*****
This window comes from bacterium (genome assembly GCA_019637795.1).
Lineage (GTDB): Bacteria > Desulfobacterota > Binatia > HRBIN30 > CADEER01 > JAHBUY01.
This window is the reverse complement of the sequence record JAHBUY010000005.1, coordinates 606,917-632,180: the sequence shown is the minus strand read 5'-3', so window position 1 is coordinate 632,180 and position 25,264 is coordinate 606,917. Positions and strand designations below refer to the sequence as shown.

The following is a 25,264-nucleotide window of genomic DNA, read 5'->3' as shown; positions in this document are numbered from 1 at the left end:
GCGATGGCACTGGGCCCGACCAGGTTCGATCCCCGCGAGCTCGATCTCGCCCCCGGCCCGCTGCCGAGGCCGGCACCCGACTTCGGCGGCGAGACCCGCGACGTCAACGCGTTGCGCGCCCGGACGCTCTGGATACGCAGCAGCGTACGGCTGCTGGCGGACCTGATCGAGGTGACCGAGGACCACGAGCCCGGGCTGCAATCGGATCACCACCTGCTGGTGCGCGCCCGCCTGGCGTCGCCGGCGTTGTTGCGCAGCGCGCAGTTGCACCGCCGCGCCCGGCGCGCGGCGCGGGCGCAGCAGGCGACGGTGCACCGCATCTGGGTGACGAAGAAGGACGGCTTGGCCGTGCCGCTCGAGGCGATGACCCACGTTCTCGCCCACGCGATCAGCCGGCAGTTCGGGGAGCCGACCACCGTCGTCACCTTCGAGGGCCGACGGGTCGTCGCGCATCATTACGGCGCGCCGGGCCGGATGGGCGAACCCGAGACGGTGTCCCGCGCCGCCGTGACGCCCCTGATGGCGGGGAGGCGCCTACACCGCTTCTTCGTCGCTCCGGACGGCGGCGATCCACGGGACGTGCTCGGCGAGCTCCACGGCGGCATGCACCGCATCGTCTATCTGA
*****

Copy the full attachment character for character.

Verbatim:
This window comes from bacterium (genome assembly GCA_019637795.1).
Lineage (GTDB): Bacteria > Desulfobacterota > Binatia > HRBIN30 > CADEER01 > JAHBUY01.
This window is the reverse complement of the sequence record JAHBUY010000005.1, coordinates 606,917-632,180: the sequence shown is the minus strand read 5'-3', so window position 1 is coordinate 632,180 and position 25,264 is coordinate 606,917. Positions and strand designations below refer to the sequence as shown.

The following is a 25,264-nucleotide window of genomic DNA, read 5'->3' as shown; positions in this document are numbered from 1 at the left end:
GCGATGGCACTGGGCCCGACCAGGTTCGATCCCCGCGAGCTCGATCTCGCCCCCGGCCCGCTGCCGAGGCCGGCACCCGACTTCGGCGGCGAGACCCGCGACGTCAACGCGTTGCGCGCCCGGACGCTCTGGATACGCAGCAGCGTACGGCTGCTGGCGGACCTGATCGAGGTGACCGAGGACCACGAGCCCGGGCTGCAATCGGATCACCACCTGCTGGTGCGCGCCCGCCTGGCGTCGCCGGCGTTGTTGCGCAGCGCGCAGTTGCACCGCCGCGCCCGGCGCGCGGCGCGGGCGCAGCAGGCGACGGTGCACCGCATCTGGGTGACGAAGAAGGACGGCTTGGCCGTGCCGCTCGAGGCGATGACCCACGTTCTCGCCCACGCGATCAGCCGGCAGTTCGGGGAGCCGACCACCGTCGTCACCTTCGAGGGCCGACGGGTCGTCGCGCATCATTACGGCGCGCCGGGCCGGATGGGCGAACCCGAGACGGTGTCCCGCGCCGCCGTGACGCCCCTGATGGCGGGGAGGCGCCTACACCGCTTCTTCGTCGCTCCGGACGGCGGCGATCCACGGGACGTGCTCGGCGAGCTCCACGGCGGCATGCACCGCATCGTCTATCTGA